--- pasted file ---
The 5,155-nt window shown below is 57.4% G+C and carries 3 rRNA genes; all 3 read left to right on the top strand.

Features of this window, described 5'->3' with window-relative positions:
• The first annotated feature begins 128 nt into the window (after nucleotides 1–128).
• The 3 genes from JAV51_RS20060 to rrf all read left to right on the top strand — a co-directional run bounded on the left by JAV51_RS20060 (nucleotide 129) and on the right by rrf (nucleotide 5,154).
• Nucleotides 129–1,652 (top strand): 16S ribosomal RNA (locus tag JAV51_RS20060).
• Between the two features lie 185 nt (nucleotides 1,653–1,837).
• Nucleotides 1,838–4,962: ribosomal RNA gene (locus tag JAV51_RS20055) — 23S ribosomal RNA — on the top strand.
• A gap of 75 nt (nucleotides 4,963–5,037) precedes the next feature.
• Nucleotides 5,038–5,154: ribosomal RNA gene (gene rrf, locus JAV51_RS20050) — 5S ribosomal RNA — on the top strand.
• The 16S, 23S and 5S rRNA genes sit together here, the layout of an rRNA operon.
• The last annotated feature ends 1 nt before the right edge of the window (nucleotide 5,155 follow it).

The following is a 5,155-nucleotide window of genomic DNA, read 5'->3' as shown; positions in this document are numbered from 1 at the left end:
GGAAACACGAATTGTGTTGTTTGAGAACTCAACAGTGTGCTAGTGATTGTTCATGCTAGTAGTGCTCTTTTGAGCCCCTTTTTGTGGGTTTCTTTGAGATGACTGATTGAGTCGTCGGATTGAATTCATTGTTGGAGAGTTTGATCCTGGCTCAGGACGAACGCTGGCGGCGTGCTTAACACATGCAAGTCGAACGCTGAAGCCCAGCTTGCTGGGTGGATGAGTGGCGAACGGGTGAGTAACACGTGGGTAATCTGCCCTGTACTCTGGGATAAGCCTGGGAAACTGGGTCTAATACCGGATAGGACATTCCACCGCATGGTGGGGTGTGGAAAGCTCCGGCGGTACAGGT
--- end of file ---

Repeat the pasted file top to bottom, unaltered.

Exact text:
The 5,155-nt window shown below is 57.4% G+C and carries 3 rRNA genes; all 3 read left to right on the top strand.

Features of this window, described 5'->3' with window-relative positions:
• The first annotated feature begins 128 nt into the window (after nucleotides 1–128).
• The 3 genes from JAV51_RS20060 to rrf all read left to right on the top strand — a co-directional run bounded on the left by JAV51_RS20060 (nucleotide 129) and on the right by rrf (nucleotide 5,154).
• Nucleotides 129–1,652 (top strand): 16S ribosomal RNA (locus tag JAV51_RS20060).
• Between the two features lie 185 nt (nucleotides 1,653–1,837).
• Nucleotides 1,838–4,962: ribosomal RNA gene (locus tag JAV51_RS20055) — 23S ribosomal RNA — on the top strand.
• A gap of 75 nt (nucleotides 4,963–5,037) precedes the next feature.
• Nucleotides 5,038–5,154: ribosomal RNA gene (gene rrf, locus JAV51_RS20050) — 5S ribosomal RNA — on the top strand.
• The 16S, 23S and 5S rRNA genes sit together here, the layout of an rRNA operon.
• The last annotated feature ends 1 nt before the right edge of the window (nucleotide 5,155 follow it).

The following is a 5,155-nucleotide window of genomic DNA, read 5'->3' as shown; positions in this document are numbered from 1 at the left end:
GGAAACACGAATTGTGTTGTTTGAGAACTCAACAGTGTGCTAGTGATTGTTCATGCTAGTAGTGCTCTTTTGAGCCCCTTTTTGTGGGTTTCTTTGAGATGACTGATTGAGTCGTCGGATTGAATTCATTGTTGGAGAGTTTGATCCTGGCTCAGGACGAACGCTGGCGGCGTGCTTAACACATGCAAGTCGAACGCTGAAGCCCAGCTTGCTGGGTGGATGAGTGGCGAACGGGTGAGTAACACGTGGGTAATCTGCCCTGTACTCTGGGATAAGCCTGGGAAACTGGGTCTAATACCGGATAGGACATTCCACCGCATGGTGGGGTGTGGAAAGCTCCGGCGGTACAGGT